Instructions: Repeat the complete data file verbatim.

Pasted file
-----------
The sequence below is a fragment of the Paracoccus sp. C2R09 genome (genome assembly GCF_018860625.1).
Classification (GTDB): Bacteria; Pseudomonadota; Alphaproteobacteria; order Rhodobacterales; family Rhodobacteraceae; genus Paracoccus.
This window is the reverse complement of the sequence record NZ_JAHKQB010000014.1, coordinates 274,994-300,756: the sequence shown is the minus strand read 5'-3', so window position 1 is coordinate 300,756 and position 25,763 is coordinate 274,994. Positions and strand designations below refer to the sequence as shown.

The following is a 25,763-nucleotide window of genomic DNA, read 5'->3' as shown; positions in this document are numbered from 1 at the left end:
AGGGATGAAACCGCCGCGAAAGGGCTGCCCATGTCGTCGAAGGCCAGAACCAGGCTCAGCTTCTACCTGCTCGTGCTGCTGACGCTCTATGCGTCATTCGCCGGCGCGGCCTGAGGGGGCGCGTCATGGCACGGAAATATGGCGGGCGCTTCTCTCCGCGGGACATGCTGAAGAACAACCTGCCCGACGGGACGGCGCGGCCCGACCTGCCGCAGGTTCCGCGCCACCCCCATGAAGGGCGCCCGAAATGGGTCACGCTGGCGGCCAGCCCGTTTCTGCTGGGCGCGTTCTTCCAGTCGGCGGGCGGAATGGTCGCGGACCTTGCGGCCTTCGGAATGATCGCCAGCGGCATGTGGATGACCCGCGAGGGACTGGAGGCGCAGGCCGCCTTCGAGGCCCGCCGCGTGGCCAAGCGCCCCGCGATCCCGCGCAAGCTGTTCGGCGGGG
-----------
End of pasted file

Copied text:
The sequence below is a fragment of the Paracoccus sp. C2R09 genome (genome assembly GCF_018860625.1).
Classification (GTDB): Bacteria; Pseudomonadota; Alphaproteobacteria; order Rhodobacterales; family Rhodobacteraceae; genus Paracoccus.
This window is the reverse complement of the sequence record NZ_JAHKQB010000014.1, coordinates 274,994-300,756: the sequence shown is the minus strand read 5'-3', so window position 1 is coordinate 300,756 and position 25,763 is coordinate 274,994. Positions and strand designations below refer to the sequence as shown.

The following is a 25,763-nucleotide window of genomic DNA, read 5'->3' as shown; positions in this document are numbered from 1 at the left end:
AGGGATGAAACCGCCGCGAAAGGGCTGCCCATGTCGTCGAAGGCCAGAACCAGGCTCAGCTTCTACCTGCTCGTGCTGCTGACGCTCTATGCGTCATTCGCCGGCGCGGCCTGAGGGGGCGCGTCATGGCACGGAAATATGGCGGGCGCTTCTCTCCGCGGGACATGCTGAAGAACAACCTGCCCGACGGGACGGCGCGGCCCGACCTGCCGCAGGTTCCGCGCCACCCCCATGAAGGGCGCCCGAAATGGGTCACGCTGGCGGCCAGCCCGTTTCTGCTGGGCGCGTTCTTCCAGTCGGCGGGCGGAATGGTCGCGGACCTTGCGGCCTTCGGAATGATCGCCAGCGGCATGTGGATGACCCGCGAGGGACTGGAGGCGCAGGCCGCCTTCGAGGCCCGCCGCGTGGCCAAGCGCCCCGCGATCCCGCGCAAGCTGTTCGGCGGGG